October is Cybersecurity Awareness Month, and through our discussions with Chief Information Security Officers (CISOs) and research for our Cybersecurity Skills Gap report, it's apparent that the shortages of appropriately trained and skilled employees are contributing to feelings of stress and burnout for CISOs and other cybersecurity pros.
With this in mind, we felt this month was a good time to focus on health and wellness for cybersecurity professionals, and many credible sources agree. In fact, in early 2019, Forbes magazine published an article, “Cybersecurity Mental Health Warning -- 1 In 6 CISOs Now Medicate Or Use Alcohol,” indicating that addiction and other mental health issues among cybersecurity executives could be a crisis in waiting.
The role of a CISO is a highly challenging one, necessitating clarity of mind and stamina. In addition to performing and managing technical operations, CISOS must also be prepared for crises, manage staff workload, and continuously communicate with management concerning current and potential threats and risks.
Research Tells the Story
Statistics from a global study of 408 cybersecurity professionals found that:
- A third of CISOs thought that if a breach occurred, they would face an official warning or lose their jobs.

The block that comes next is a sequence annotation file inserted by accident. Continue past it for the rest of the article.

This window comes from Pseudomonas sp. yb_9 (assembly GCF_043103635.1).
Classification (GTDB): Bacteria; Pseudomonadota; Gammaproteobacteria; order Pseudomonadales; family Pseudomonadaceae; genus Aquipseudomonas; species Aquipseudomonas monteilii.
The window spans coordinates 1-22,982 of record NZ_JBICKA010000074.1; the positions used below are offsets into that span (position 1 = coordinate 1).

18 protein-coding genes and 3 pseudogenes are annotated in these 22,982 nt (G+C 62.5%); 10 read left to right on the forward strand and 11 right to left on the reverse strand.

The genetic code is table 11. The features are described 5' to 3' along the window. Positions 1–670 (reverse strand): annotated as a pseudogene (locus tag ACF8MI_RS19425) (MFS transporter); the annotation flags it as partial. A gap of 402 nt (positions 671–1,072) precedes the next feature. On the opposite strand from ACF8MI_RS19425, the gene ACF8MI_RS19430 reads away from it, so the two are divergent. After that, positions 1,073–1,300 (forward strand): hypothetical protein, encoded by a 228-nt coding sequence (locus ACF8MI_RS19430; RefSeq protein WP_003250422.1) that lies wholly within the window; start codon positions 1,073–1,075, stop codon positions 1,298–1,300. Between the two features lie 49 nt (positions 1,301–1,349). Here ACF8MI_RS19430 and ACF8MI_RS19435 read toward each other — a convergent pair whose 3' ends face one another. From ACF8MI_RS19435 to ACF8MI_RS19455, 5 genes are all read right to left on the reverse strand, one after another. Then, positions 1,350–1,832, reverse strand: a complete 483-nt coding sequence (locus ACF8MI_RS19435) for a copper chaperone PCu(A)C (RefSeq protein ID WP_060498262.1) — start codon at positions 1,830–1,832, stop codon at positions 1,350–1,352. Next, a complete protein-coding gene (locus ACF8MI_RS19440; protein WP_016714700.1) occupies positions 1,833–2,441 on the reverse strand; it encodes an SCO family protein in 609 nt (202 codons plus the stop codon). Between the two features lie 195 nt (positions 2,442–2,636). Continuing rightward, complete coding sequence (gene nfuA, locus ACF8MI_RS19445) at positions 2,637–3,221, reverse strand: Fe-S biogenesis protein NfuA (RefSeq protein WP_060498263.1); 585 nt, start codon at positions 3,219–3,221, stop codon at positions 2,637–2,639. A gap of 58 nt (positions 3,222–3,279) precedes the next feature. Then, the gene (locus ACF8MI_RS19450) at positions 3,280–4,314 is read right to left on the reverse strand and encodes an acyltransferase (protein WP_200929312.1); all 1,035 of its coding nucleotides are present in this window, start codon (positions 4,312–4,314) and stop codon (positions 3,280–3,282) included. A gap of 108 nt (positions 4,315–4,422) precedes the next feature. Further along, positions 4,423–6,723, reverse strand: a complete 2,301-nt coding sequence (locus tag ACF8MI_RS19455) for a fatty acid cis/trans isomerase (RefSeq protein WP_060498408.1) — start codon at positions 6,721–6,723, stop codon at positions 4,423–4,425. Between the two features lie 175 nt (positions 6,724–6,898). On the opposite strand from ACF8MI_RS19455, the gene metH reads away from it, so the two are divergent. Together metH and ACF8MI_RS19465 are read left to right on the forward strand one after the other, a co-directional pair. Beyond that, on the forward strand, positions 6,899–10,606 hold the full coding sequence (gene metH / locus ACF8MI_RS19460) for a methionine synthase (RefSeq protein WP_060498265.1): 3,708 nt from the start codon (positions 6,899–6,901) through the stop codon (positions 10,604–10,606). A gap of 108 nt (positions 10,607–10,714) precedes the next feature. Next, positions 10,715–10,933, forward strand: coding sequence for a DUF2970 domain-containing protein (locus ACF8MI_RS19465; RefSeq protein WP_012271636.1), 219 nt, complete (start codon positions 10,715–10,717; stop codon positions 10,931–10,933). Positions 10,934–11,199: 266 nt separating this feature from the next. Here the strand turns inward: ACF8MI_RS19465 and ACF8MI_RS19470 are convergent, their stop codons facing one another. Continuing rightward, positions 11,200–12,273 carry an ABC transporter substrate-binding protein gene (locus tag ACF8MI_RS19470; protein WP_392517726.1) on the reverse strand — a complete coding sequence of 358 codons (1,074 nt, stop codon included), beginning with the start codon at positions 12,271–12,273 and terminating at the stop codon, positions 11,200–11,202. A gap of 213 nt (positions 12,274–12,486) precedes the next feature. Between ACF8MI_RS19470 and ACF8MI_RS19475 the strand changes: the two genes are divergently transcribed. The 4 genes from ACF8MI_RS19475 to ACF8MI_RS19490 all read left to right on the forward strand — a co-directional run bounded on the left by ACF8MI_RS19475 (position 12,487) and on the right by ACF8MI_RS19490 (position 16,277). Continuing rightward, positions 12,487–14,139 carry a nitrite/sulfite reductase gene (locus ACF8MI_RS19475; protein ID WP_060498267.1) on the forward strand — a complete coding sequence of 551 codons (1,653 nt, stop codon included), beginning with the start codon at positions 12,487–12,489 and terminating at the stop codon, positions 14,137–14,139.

- 91% of the CISOs surveyed said the levels of stress they were suffering was moderate or high.
- 60% rarely disconnected from their work role
- 89% of U.S. based CISOs never had a two week break from their job
- Only 52% of CISOs felt executive teams valued the security team
Newer studies have revealed many of the same concerns. In January, 2021 IBM’s SecurityIntelligence report published the following findings from The Enterprise Strategy Group (ESG) and the Information Systems Security Association (ISSA) report, “The Life and Times of Cybersecurity Professionals 2020:”
- The skills shortage is getting worse
- Career guidance is lacking
- There is tremendous competition for the very few leadership positions which require management and business skills not often possessed by those who focus on technical skills
There are Solutions
With the awareness brought by these studies, we and others in the cybersecurity industry are doing our part to try to identify the reasons for these problems, and devise strategies to address them. Our own research and networking with clients, colleagues, and cybersecurity experts, corroborates the findings in these articles about why cybersecurity professionals often leave the industry, even as they are given greater management responsibility:
- Many believe their workload is too great vis-a-vis the rewards
- They feel that they have a lack of control and ability to make decisions
- There are often gaps between how entry-level professionals are trained, what they are expected to do, and what executives actually want and need.
Evolve Security offers several options for helping alleviate stress for CISOs and helping them with strategies to proactively manage their workload and responsibilities. Every day, we're working with businesses of all sizes that need cybersecurity expertise through our Managed Pentesting, Talent Solutions, Corporate Training, and Advisory services. If you are a CISO looking for guidance, or an executive looking for ways to take some of the pressure off your staff, contact us to see how we can help.
Thanks to Eve Gutmann, freelance writer, for contributing to this story.